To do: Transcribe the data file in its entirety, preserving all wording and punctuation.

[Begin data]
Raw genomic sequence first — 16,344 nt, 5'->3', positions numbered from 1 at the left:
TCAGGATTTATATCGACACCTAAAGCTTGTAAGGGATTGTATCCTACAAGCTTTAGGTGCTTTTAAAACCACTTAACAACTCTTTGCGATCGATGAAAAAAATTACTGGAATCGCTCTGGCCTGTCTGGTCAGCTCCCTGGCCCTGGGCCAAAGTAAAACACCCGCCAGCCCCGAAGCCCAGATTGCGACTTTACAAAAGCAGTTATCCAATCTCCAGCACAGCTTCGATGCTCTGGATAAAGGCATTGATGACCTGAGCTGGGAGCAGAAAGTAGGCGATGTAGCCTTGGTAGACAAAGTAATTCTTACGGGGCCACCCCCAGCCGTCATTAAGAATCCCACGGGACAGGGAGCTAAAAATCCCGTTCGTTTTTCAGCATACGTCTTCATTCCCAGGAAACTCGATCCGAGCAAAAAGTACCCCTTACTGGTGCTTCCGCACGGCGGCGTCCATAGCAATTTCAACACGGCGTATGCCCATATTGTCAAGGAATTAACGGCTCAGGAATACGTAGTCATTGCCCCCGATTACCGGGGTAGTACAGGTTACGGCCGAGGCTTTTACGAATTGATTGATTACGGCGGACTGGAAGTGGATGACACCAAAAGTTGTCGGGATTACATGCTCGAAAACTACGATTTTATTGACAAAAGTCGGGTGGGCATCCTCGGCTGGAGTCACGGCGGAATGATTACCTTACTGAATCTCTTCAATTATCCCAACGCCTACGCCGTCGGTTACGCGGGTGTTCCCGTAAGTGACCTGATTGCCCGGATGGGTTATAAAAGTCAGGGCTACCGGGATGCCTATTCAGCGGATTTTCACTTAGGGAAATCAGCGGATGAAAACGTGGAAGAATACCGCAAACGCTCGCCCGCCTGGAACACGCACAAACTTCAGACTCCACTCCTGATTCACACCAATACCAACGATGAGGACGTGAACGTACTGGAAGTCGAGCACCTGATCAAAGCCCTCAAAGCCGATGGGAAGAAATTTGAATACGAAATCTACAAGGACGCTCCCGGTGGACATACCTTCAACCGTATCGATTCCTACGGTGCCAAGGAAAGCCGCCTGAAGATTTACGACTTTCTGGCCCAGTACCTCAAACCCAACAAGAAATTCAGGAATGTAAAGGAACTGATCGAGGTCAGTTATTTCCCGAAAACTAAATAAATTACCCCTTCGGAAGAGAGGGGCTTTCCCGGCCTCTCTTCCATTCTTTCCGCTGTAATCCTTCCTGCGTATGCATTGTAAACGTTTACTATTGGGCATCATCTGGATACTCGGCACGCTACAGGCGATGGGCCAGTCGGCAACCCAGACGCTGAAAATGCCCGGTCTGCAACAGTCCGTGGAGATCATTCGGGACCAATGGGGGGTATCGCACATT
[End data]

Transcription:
Raw genomic sequence first — 16,344 nt, 5'->3', positions numbered from 1 at the left:
TCAGGATTTATATCGACACCTAAAGCTTGTAAGGGATTGTATCCTACAAGCTTTAGGTGCTTTTAAAACCACTTAACAACTCTTTGCGATCGATGAAAAAAATTACTGGAATCGCTCTGGCCTGTCTGGTCAGCTCCCTGGCCCTGGGCCAAAGTAAAACACCCGCCAGCCCCGAAGCCCAGATTGCGACTTTACAAAAGCAGTTATCCAATCTCCAGCACAGCTTCGATGCTCTGGATAAAGGCATTGATGACCTGAGCTGGGAGCAGAAAGTAGGCGATGTAGCCTTGGTAGACAAAGTAATTCTTACGGGGCCACCCCCAGCCGTCATTAAGAATCCCACGGGACAGGGAGCTAAAAATCCCGTTCGTTTTTCAGCATACGTCTTCATTCCCAGGAAACTCGATCCGAGCAAAAAGTACCCCTTACTGGTGCTTCCGCACGGCGGCGTCCATAGCAATTTCAACACGGCGTATGCCCATATTGTCAAGGAATTAACGGCTCAGGAATACGTAGTCATTGCCCCCGATTACCGGGGTAGTACAGGTTACGGCCGAGGCTTTTACGAATTGATTGATTACGGCGGACTGGAAGTGGATGACACCAAAAGTTGTCGGGATTACATGCTCGAAAACTACGATTTTATTGACAAAAGTCGGGTGGGCATCCTCGGCTGGAGTCACGGCGGAATGATTACCTTACTGAATCTCTTCAATTATCCCAACGCCTACGCCGTCGGTTACGCGGGTGTTCCCGTAAGTGACCTGATTGCCCGGATGGGTTATAAAAGTCAGGGCTACCGGGATGCCTATTCAGCGGATTTTCACTTAGGGAAATCAGCGGATGAAAACGTGGAAGAATACCGCAAACGCTCGCCCGCCTGGAACACGCACAAACTTCAGACTCCACTCCTGATTCACACCAATACCAACGATGAGGACGTGAACGTACTGGAAGTCGAGCACCTGATCAAAGCCCTCAAAGCCGATGGGAAGAAATTTGAATACGAAATCTACAAGGACGCTCCCGGTGGACATACCTTCAACCGTATCGATTCCTACGGTGCCAAGGAAAGCCGCCTGAAGATTTACGACTTTCTGGCCCAGTACCTCAAACCCAACAAGAAATTCAGGAATGTAAAGGAACTGATCGAGGTCAGTTATTTCCCGAAAACTAAATAAATTACCCCTTCGGAAGAGAGGGGCTTTCCCGGCCTCTCTTCCATTCTTTCCGCTGTAATCCTTCCTGCGTATGCATTGTAAACGTTTACTATTGGGCATCATCTGGATACTCGGCACGCTACAGGCGATGGGCCAGTCGGCAACCCAGACGCTGAAAATGCCCGGTCTGCAACAGTCCGTGGAGATCATTCGGGACCAATGGGGGGTATCGCACATT